Fandom pairings consist of speculating about things that could've happened, and didn't. Occasionally fans slip over into saying, "See? See? That proves it! It's THERE!" I have no such illusions. It's not in the game. It would just have been enjoyable, if it were.
The Problem with Wakka and Lulu
Lulu: What, me? With Wakka?
Tidus: Yeah, you two get along great!
Lulu: Getting along isn't enough. Not even close.
Tidus: Oh, sorry. My mistake.
Lulu: You'd do well to remember that. Knowing a bit about women might come in handy some day.
Tidus: Yeah, I'll remember.
Lulu: I won't be forgetting either.
So, um, Lulu... you forgot, eh?
I think Square dropped the ball by sticking Lulu with Wakka in order to get the two of them out of Yuna's hair for FFX-2. Otherwise they would've had to be main characters.
Two problems. One, Lulu isn't just denying her feelings in FFX. That speech above is quite specific; Tidus doesn't understand her if he thinks that's a possibility. Two, they are incompatible. Wakka's a sweet, ordinary, down-to-earth guy. Lulu is an uncanny, dangerous dark mage who doesn't have any patience with his romantic side. It's really not fair to Wakka to wrap him around her finger. Other fans have complained that it's a bit sick for Lulu to marry Chappu's brother, and/or she and Wakka are like brother and sister, so it's almost incestuous.
Rather than marrying Wakka, Lulu should have remained single. When is the last time we had a strong, sexy female character who didn't need anyone in order to be fulfilled? (Oh yes, Lara Croft. No wonder I love her.) But if she's not going to be single, then... there are reasons why Auron works.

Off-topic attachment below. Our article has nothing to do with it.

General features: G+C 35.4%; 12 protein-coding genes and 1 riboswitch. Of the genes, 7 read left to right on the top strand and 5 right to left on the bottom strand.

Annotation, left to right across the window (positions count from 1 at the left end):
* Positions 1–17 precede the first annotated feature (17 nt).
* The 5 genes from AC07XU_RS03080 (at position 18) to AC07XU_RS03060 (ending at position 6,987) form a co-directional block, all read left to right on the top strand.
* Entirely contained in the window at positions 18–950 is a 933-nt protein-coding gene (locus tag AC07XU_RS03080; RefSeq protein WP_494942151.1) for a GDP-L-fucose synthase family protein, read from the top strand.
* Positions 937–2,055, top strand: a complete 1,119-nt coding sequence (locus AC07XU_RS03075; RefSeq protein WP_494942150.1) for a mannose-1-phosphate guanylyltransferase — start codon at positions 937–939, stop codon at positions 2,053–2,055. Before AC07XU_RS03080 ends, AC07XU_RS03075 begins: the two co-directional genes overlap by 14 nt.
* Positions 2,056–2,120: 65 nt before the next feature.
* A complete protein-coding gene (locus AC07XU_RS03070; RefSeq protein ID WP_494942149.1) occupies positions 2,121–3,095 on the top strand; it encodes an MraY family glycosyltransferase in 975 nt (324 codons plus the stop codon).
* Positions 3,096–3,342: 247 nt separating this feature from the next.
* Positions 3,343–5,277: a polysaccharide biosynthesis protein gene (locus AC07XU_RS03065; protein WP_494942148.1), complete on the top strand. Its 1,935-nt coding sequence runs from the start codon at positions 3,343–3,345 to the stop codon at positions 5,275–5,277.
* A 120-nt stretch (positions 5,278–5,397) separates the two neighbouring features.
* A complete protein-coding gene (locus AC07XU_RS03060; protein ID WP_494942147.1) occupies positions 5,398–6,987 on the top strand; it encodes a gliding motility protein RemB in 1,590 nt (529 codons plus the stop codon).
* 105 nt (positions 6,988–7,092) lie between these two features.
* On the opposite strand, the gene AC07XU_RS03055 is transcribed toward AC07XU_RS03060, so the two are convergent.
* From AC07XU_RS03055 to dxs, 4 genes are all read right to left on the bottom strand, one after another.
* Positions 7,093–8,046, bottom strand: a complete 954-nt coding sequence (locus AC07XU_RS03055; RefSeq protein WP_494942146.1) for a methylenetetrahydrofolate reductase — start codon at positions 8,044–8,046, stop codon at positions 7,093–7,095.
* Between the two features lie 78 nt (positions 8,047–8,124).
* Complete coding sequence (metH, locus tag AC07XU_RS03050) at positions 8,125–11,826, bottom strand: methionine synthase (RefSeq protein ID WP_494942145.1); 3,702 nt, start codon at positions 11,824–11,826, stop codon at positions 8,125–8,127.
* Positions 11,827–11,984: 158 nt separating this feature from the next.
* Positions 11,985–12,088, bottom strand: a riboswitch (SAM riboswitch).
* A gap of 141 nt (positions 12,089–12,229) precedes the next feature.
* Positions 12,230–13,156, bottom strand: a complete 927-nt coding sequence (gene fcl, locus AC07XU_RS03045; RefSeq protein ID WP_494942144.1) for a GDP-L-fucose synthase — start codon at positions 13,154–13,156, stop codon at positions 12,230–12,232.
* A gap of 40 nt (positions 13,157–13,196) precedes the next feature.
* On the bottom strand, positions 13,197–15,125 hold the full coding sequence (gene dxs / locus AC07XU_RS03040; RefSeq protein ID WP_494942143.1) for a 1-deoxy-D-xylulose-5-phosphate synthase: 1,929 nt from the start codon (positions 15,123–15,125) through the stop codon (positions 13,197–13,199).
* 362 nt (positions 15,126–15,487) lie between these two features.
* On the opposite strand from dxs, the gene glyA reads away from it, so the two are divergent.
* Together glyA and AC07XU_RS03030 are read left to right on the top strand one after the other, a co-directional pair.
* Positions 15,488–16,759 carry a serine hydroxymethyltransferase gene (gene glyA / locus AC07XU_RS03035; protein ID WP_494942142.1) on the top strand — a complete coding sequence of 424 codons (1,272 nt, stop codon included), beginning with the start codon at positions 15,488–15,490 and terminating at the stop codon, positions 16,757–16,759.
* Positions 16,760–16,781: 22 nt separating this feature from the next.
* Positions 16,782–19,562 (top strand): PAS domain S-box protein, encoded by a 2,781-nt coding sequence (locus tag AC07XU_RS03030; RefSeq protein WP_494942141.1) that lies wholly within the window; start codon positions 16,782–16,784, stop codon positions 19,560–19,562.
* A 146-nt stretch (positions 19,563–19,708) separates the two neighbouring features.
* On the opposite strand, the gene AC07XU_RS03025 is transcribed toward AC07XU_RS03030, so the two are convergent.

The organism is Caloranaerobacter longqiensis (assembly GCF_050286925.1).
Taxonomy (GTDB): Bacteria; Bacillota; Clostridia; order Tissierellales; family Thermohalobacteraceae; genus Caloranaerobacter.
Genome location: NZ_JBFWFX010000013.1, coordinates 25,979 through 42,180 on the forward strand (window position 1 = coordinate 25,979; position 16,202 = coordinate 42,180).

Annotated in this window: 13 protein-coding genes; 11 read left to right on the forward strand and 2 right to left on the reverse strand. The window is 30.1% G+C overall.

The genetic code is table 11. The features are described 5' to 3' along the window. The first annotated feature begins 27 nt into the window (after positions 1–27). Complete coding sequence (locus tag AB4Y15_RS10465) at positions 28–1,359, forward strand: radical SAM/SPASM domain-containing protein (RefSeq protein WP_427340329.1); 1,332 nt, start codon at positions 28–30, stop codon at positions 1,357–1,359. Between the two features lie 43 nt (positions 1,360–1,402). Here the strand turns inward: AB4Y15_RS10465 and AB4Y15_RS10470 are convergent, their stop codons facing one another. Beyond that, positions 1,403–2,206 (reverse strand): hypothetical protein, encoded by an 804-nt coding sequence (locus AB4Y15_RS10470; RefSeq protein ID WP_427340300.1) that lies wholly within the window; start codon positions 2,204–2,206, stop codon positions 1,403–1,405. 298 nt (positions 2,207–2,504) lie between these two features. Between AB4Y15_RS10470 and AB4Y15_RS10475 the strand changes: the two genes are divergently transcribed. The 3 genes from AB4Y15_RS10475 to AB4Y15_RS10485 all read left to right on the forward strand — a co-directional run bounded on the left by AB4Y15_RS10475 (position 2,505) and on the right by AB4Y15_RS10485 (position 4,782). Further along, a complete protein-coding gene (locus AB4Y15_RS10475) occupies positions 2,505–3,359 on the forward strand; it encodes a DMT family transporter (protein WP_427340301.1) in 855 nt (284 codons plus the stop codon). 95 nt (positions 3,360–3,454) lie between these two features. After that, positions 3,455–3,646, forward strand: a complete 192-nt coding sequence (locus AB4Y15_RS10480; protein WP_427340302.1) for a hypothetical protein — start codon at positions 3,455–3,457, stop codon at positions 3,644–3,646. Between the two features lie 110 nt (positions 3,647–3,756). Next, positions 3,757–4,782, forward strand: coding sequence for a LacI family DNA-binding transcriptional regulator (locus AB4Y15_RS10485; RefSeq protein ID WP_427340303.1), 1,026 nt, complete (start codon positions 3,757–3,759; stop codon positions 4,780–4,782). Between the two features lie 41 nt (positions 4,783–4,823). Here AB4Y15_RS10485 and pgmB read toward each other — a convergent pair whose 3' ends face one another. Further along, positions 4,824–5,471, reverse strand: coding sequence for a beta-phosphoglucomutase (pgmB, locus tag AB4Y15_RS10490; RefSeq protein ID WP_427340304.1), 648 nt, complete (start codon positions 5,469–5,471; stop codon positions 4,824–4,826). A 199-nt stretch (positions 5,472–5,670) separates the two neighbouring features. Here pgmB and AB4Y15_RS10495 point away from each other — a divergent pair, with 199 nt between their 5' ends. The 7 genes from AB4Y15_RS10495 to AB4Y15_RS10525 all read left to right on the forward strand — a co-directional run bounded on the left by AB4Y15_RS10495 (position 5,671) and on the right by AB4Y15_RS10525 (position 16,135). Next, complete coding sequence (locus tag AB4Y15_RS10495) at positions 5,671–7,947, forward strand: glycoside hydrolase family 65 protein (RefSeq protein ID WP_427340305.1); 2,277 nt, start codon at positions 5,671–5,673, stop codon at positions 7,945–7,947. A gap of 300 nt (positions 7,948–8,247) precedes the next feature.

Only In Our Dreams
In the game, Auron and Lulu barely talk to one another. Both are extreme loners, and Auron, in particular, is one of those characters who really isn't that likely to have romantic feelings for anyone this side of the Farplane. I can see why my friend questions how Auron and Lulu could have much in common, or be compatible, or fall in love. As for falling in love... no, not too likely. They're both focused on the mission at hand. They don't have TIME for love. Lulu's just getting over losing one lover. Auron's dead and love is about the last thing on his mind. If they were to start falling in love, it would be too little, too late, and probably hidden behind their defenses of self-reserve.
Yet I do see much compatibility between them, and enough seeds of possibility to reap a rich harvest.
I've run across fanart depicting Auron and Lulu going to the dance together, having picnics, and engaged in sweetly normal romantic situations. These images are charming, but lose the essence of what Lulu and Auron are. Lulu IS scary. She's a black mage with the powers of destruction at her fingertips. Even were she not mourning a lost love, she would not be "normal". Auron is even more scary: a dead guy who's clinging to life for one reason only, to kill an old friend. These are not the kind of people one would expect to share an ice cream float.